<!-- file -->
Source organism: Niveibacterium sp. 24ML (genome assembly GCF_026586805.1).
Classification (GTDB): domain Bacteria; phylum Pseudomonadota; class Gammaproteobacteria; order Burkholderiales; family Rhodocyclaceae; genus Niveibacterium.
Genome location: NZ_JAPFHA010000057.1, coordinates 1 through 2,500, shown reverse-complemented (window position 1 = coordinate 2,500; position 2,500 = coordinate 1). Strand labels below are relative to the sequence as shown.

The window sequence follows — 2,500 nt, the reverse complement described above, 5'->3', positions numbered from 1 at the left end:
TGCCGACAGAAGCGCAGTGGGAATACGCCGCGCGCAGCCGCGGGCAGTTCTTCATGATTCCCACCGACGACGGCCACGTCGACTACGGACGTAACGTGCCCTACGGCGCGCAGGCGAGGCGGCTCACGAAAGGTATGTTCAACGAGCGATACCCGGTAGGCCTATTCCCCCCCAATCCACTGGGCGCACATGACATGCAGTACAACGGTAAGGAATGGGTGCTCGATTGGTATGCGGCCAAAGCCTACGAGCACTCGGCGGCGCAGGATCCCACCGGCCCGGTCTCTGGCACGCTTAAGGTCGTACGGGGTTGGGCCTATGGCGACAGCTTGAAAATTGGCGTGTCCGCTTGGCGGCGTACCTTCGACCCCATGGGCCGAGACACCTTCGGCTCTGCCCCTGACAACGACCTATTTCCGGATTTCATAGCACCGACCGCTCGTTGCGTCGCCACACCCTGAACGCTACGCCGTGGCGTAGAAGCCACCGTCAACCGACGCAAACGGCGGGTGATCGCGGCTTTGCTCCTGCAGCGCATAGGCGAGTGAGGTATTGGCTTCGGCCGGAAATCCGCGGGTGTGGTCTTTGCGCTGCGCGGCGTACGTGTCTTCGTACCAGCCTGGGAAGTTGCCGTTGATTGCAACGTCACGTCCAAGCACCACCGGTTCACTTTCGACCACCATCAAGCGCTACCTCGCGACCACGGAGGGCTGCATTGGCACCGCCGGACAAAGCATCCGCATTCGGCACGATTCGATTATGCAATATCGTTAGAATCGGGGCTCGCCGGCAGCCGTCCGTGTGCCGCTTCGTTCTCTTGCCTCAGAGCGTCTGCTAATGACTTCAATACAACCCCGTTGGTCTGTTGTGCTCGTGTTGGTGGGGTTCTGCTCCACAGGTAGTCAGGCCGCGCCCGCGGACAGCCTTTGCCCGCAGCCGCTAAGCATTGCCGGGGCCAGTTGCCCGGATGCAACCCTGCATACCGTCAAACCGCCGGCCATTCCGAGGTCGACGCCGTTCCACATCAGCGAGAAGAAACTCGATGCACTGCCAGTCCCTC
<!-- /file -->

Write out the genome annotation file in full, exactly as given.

Source organism: Niveibacterium sp. 24ML (genome assembly GCF_026586805.1).
Classification (GTDB): domain Bacteria; phylum Pseudomonadota; class Gammaproteobacteria; order Burkholderiales; family Rhodocyclaceae; genus Niveibacterium.
Genome location: NZ_JAPFHA010000057.1, coordinates 1 through 2,500, shown reverse-complemented (window position 1 = coordinate 2,500; position 2,500 = coordinate 1). Strand labels below are relative to the sequence as shown.

The window sequence follows — 2,500 nt, the reverse complement described above, 5'->3', positions numbered from 1 at the left end:
TGCCGACAGAAGCGCAGTGGGAATACGCCGCGCGCAGCCGCGGGCAGTTCTTCATGATTCCCACCGACGACGGCCACGTCGACTACGGACGTAACGTGCCCTACGGCGCGCAGGCGAGGCGGCTCACGAAAGGTATGTTCAACGAGCGATACCCGGTAGGCCTATTCCCCCCCAATCCACTGGGCGCACATGACATGCAGTACAACGGTAAGGAATGGGTGCTCGATTGGTATGCGGCCAAAGCCTACGAGCACTCGGCGGCGCAGGATCCCACCGGCCCGGTCTCTGGCACGCTTAAGGTCGTACGGGGTTGGGCCTATGGCGACAGCTTGAAAATTGGCGTGTCCGCTTGGCGGCGTACCTTCGACCCCATGGGCCGAGACACCTTCGGCTCTGCCCCTGACAACGACCTATTTCCGGATTTCATAGCACCGACCGCTCGTTGCGTCGCCACACCCTGAACGCTACGCCGTGGCGTAGAAGCCACCGTCAACCGACGCAAACGGCGGGTGATCGCGGCTTTGCTCCTGCAGCGCATAGGCGAGTGAGGTATTGGCTTCGGCCGGAAATCCGCGGGTGTGGTCTTTGCGCTGCGCGGCGTACGTGTCTTCGTACCAGCCTGGGAAGTTGCCGTTGATTGCAACGTCACGTCCAAGCACCACCGGTTCACTTTCGACCACCATCAAGCGCTACCTCGCGACCACGGAGGGCTGCATTGGCACCGCCGGACAAAGCATCCGCATTCGGCACGATTCGATTATGCAATATCGTTAGAATCGGGGCTCGCCGGCAGCCGTCCGTGTGCCGCTTCGTTCTCTTGCCTCAGAGCGTCTGCTAATGACTTCAATACAACCCCGTTGGTCTGTTGTGCTCGTGTTGGTGGGGTTCTGCTCCACAGGTAGTCAGGCCGCGCCCGCGGACAGCCTTTGCCCGCAGCCGCTAAGCATTGCCGGGGCCAGTTGCCCGGATGCAACCCTGCATACCGTCAAACCGCCGGCCATTCCGAGGTCGACGCCGTTCCACATCAGCGAGAAGAAACTCGATGCACTGCCAGTCCCTC